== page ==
Her insurer stopped approving her drug that worked. Will a new state law help?

Sandra Johnson was responding well to an injectable drug to treat her persistent asthma, but then her insurance company stopped allowing her to get it in a process called “prior authorization.”

Kimberly Paynter/WHY

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Kimberly Paynter/WHY

Sandra Johnson was responding well to an injectable drug to treat her persistent asthma, but then her insurance company stopped allowing her to get it in a process called “prior authorization.”

Kimberly Paynter/WHY

Sandra Johnson started feeling short of breath a few years ago, and at times it drastically limited what she could do.

“When I get up to walk from my bedroom to the bathroom, I’ll be so out of breath that I’ll have to sit down … to get ready to get up to take a shower,” says Johnson, who lives in Plainfield, New York. jersey

He has severe persistent asthma, treated with an injectable medicine. Your doctor had to get approval from your insurance company to prescribe the drug, initially. And then, a few months ago, his insurer required prior authorization again, for the same treatment. This time, the answer was no. Johnson has been without the drug for months.

Many patients have had this experience. Doctors have long complained about how the prior authorization process makes it difficult to care for patients. Insurance companies say the point is to make sure doctors prescribe the most cost-effective treatments.

States are responding to complaints from doctors and patients and are pursuing legislation to try to establish some ground rules on prior authorization. New Jersey was the second state to pass such legislation after Washington State. D.C. adopted a similar law late last year, and more than two dozen states have similar bills moving through the legislative process.

The drug Johnson had taken made a huge difference in his quality of life. She says she felt better and could return to her job as a clinical coordinator, run errands and go shopping without problems.

“I don’t understand why I’m being denied when this medicine I’ve been taking has worked for me,” she says.

The problem also affects doctors, says Tina Shah, a pulmonary and critical care physician in West Orange, New Jersey, and also the chief clinical officer of Abridge, a medical AI company.

“This causes so much moral distress that I often go home and have to decompress because I know I can be the best doctor, but because of prior authorizations I often can’t provide the best care,” he says.

More than 90% of doctors say their patients have had to delay their health care because of prior authorization, according to a 2022 survey by the American Medical Association. One-third of doctors in this survey say the delay led to serious problems for their patients, such as a life-threatening event or hospitalization.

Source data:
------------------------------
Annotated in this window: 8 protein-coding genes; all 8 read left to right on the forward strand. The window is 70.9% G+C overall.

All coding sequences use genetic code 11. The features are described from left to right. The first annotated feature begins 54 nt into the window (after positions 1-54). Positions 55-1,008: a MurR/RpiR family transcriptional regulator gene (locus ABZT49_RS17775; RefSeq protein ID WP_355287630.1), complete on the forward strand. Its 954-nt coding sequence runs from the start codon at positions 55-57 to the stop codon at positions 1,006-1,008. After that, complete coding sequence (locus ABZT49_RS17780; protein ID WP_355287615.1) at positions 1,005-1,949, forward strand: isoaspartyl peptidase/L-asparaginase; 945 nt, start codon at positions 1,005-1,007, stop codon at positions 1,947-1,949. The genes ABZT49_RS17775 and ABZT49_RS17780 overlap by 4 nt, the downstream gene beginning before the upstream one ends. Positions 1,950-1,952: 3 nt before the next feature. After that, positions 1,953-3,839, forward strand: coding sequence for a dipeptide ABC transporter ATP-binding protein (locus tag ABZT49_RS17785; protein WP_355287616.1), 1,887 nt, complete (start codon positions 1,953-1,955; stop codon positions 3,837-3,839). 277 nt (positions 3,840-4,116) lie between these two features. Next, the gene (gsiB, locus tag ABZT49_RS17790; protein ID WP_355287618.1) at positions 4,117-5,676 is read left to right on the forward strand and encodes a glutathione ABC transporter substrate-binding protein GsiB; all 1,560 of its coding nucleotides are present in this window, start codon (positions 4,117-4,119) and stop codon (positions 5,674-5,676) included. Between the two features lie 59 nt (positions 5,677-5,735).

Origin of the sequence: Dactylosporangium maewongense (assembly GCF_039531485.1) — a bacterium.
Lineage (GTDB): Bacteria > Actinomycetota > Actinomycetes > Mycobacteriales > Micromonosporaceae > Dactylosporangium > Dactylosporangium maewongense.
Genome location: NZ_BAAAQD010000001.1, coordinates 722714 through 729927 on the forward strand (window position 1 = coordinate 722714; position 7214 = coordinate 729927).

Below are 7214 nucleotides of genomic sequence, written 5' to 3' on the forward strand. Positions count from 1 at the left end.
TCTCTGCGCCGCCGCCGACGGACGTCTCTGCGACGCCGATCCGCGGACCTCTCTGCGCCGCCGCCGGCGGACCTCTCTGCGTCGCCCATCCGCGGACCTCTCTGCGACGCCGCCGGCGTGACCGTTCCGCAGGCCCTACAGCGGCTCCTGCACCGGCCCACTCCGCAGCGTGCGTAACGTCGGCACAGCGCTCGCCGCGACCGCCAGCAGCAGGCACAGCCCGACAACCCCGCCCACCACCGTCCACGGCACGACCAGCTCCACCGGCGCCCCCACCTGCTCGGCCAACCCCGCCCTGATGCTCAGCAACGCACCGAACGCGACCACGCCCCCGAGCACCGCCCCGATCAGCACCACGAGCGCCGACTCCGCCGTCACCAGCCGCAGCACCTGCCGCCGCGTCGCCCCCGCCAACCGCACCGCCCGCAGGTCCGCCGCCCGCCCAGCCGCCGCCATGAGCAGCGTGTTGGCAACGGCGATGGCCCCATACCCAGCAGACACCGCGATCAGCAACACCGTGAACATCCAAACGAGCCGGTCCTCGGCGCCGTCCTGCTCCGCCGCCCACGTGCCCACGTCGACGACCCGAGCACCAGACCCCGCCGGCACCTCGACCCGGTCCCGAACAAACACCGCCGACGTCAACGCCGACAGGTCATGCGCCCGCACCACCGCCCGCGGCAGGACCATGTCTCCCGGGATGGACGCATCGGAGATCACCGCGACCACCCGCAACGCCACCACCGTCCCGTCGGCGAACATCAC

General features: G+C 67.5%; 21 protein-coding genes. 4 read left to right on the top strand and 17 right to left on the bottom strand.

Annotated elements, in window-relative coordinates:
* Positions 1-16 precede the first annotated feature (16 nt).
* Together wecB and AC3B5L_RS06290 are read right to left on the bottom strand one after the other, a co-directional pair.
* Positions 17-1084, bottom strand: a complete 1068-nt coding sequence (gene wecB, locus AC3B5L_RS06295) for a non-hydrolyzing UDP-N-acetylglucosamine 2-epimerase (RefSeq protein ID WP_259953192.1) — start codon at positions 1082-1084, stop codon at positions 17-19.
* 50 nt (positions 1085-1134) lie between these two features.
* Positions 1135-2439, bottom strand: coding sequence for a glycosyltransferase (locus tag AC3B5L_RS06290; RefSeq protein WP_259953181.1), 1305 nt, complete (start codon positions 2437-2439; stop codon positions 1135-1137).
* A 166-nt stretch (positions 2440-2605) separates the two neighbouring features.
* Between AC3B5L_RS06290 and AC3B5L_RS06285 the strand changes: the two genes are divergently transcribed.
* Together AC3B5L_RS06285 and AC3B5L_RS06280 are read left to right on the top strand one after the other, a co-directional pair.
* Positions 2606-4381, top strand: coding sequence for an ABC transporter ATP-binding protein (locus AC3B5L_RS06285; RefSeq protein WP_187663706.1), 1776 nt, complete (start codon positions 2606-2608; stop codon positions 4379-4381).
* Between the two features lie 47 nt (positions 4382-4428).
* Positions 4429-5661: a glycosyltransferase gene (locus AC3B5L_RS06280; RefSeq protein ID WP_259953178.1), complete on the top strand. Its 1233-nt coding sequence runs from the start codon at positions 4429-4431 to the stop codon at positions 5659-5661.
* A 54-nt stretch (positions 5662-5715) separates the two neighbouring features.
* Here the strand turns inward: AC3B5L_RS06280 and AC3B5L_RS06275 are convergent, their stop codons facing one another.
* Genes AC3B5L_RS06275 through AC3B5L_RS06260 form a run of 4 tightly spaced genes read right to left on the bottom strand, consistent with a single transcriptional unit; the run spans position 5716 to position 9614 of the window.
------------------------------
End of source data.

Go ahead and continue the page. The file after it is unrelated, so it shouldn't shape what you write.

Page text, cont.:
Shah recalled one of her patients, who had a history of endometrial cancer and had been trying to figure out the cancer’s status for months. The insurance company denied prior authorization for the medical imaging. This patient ended up in intensive care with a life-threatening blood clot and underwent medical imaging, which also showed that the cancer had spread.

“He finally got the answer he desperately wanted for the past few months,” says Shah. “But now he’s battling much more advanced cancer and needs to be on blood thinners for life.”

The new law passed in New Jersey this January aims to speed up the process. Once it takes effect next year, health insurance companies must decide on prior authorization within three days. If a doctor says their patient needs medication urgently, the insurance company must approve or deny it within 24 hours.

Catherine Trillo has been a registered nurse in New Jersey for more than 30 years and says she sometimes spends hours each day dealing with this problem on behalf of patients. He says the reform project will mean a big change for patients and medical staff.

“If this is the last thing I do in my career, it’s amazing … it makes a permanent step toward improving health care.”

Shah echoes that sentiment.

“I’m actually hoping that I’m not just a widget in the health industry,” he says.

“When this bill goes into effect in January 2025, we will hear it,” he says. “It will allow me to do what I was really trained to do to spend time with my patients and try to make them feel better.”

Ward Sanders represents health insurance companies in this debate, as president of the New Jersey Association of Health Plans.

He said it’s good that the law requires faster decisions, but added that prior authorization isn’t just red tape, the process is in place for a reason.

“The purpose of prior authorization is to provide the right care at the right time and in the right setting and to allow efficient allocation of resources.”

He said, for example, insurance companies will sometimes ask doctors to consider cheaper drugs that achieve the same therapeutic effect. He pointed to a line in New Jersey’s state budget documents last year that said prior authorization saved the state’s health insurance program for public employees nearly $100 million.

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